3. A seizure and public sale of expensive furniture (of the undersigned) by the bailiff on June 6 and 15, 1990 in order to get 2 x 500 Francs, resulted in an excellent media event: all national and local papers covered this action in Leuven, often with colour pictures, even on the front page. The sale was also reported very well in the Flemish BRT evening TV news. The furniture has been recovered and the costs of the sale (some 30.000 Francs) were covered by donations. 
  4. Another persistent refusal by Bob De Baecke to pay 2 x 500 Francs and 2 x 7% of his taxes over four years will lead to a court case in Bruges scheduled for October 14th, 1992. The case will no longer be about withheld money (which in the meantime has been recuperated by the Revenue Service on sums they had to repay to this peace activist), but about a compensation of 25.000 Francs to be paid to the Revenue Service for unnecessary costs made for the court case by the Revenue Service.
  5. In order to push the government to halve the military spending and to create a Peace Tax Fund, a campaign called 50% was set up: people pay 50 Francs to the Treasury with the explanation: For a Peace Tax Fund/Against military spending. This action with its much lower threshold is considered as humorous and serious at the same time. In her answer to a parliamentary question in the House, the then Secretary of state for finance (Wivina Demeester) confirmed that the money is put in a special account for third parties and should be spent in accordance with the intentions of the government declaration of May 10, 1988.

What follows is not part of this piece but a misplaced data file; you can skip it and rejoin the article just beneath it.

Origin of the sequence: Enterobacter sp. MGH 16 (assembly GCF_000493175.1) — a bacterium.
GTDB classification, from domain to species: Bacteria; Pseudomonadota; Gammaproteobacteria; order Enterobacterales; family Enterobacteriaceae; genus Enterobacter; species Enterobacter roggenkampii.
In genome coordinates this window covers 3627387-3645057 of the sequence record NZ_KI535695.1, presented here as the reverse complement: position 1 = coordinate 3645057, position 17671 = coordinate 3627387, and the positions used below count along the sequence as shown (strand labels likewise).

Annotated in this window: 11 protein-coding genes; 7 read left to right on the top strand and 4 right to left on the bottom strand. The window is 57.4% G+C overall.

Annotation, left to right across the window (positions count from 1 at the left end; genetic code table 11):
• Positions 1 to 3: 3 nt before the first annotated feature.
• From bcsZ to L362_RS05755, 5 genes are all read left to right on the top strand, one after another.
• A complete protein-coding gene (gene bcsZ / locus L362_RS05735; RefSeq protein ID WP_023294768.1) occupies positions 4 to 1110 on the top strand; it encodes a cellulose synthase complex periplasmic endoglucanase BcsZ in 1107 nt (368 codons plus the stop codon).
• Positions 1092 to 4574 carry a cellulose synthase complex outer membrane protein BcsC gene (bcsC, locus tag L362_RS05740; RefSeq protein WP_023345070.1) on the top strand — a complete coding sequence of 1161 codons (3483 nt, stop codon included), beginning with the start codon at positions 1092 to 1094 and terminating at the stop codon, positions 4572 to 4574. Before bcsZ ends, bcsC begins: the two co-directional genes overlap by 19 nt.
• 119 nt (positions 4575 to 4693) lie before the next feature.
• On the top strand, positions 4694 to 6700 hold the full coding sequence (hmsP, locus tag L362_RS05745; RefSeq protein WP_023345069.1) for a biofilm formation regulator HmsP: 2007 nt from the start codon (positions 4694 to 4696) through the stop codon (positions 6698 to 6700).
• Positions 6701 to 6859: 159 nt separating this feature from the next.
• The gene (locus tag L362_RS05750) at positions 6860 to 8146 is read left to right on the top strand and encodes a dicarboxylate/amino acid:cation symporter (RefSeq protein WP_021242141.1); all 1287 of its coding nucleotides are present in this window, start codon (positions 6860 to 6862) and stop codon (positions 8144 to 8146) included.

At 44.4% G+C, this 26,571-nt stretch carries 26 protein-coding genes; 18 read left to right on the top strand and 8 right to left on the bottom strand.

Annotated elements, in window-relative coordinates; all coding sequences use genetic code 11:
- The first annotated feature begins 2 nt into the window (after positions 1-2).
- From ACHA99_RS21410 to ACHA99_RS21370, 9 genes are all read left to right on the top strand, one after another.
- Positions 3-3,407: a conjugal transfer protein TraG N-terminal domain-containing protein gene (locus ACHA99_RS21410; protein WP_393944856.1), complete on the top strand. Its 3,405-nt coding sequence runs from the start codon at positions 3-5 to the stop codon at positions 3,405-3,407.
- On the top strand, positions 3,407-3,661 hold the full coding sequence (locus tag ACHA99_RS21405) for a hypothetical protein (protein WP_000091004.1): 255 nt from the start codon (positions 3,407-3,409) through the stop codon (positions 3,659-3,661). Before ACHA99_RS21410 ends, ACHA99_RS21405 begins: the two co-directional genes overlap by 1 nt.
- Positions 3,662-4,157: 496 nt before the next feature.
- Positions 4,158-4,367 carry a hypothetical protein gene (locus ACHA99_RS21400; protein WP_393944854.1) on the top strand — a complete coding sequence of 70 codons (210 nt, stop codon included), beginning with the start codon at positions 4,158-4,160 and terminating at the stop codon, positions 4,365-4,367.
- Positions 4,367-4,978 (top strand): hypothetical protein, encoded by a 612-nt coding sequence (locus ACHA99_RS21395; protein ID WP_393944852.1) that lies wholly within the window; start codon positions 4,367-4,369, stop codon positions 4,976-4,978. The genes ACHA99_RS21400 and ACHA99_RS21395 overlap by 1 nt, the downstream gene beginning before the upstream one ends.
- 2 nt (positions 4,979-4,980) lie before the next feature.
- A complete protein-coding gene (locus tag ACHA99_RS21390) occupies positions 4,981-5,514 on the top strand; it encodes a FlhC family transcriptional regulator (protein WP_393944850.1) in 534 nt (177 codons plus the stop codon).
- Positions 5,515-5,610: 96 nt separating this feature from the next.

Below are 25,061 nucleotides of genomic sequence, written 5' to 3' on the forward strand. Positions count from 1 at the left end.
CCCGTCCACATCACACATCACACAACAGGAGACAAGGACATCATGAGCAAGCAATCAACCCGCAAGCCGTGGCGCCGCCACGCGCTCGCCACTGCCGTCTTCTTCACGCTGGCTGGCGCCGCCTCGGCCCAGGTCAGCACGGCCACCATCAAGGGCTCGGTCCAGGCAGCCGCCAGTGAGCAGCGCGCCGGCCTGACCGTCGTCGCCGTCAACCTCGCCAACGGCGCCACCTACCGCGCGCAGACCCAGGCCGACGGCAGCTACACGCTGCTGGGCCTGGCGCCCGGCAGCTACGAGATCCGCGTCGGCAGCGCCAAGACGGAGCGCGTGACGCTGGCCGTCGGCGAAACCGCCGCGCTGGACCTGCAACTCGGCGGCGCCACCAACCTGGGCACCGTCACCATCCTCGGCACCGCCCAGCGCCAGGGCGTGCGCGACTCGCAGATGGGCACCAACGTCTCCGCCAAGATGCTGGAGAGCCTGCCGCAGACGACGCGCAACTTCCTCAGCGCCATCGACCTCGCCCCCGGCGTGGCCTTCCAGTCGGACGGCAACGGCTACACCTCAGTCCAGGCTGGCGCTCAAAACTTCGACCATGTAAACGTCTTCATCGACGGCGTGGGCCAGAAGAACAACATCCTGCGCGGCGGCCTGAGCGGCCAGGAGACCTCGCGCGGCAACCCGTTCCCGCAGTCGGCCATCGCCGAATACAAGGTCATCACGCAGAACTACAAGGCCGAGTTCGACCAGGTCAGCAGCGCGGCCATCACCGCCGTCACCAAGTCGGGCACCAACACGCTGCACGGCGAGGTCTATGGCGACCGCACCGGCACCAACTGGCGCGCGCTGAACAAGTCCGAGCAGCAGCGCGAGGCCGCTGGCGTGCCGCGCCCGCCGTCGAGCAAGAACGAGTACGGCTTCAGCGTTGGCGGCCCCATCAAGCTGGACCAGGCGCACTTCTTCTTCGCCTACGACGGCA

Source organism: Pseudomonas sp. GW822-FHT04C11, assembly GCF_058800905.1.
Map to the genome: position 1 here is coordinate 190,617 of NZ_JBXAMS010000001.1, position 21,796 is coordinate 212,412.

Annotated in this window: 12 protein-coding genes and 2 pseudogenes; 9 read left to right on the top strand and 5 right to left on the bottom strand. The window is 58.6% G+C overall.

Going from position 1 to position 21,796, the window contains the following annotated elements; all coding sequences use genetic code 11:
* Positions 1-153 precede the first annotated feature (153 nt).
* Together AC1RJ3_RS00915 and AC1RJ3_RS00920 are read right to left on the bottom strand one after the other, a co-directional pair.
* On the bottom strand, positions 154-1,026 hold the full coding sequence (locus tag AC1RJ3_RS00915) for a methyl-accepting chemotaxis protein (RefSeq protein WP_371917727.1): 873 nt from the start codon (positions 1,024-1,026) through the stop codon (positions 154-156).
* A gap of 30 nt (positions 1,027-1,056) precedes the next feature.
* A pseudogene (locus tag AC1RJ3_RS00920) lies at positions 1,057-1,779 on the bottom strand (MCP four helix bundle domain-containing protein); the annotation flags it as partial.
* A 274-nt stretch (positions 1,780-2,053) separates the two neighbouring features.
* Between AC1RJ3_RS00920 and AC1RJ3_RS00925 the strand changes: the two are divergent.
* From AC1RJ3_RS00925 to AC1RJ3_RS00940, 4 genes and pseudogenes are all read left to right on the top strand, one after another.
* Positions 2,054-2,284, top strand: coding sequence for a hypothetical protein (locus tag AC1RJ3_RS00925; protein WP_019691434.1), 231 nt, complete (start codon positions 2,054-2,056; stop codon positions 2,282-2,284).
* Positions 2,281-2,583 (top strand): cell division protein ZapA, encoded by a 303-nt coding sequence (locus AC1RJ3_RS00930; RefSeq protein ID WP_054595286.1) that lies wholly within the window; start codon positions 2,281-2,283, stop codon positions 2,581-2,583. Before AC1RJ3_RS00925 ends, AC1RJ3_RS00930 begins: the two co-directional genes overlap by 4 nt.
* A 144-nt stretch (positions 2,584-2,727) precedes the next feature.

Gulf War

In June 1991, shortly after the Gulf War, the government was considering raising a one-time special war tax. VRAK prepared an ad against war tax to be put in some newspapers. In the end this was not done, because the government did not go ahead with its plan for a war tax, reasoning that such a tax would strengthen the demand for a peace tax fund.

Churches

On June 11, 1991 the United Protestant Church in Belgium sent a letter to prime minister W. Martens expressing its concern for the denial of the problem of conscience of the undersigned (an elder of the Leuven protestant parish) and demanding swift progress on proposed legislation.

Publications

A newsletter (VRAK-INFO is sent out four times/year. There is a juridical brochure (Geen geld voor geweld on seizures, etc. (1984, 76 pages ), a booklet (Vredeskost on violence, non-violence and peace tax (1989, 34 pages ), a guide for tax refusal (4 pages + model letters), posters, leaflet.

Peace projects

In order to underline its commitment to non-violent conflict resolution VRAK has supported some peace projects:

Collaboration

The VRAK office is located in the Peace House in Brussels with other peace and CO organisations and relies on the infrastructure of Forum voor Vredesaktie (Flemish WRI). VRAK is also often in contact with the Quaker Council for European Affairs in Brussels and is a member of the Flemish peace movement VAKA-OCV.

Dirk Panhuis

September 1, 1992.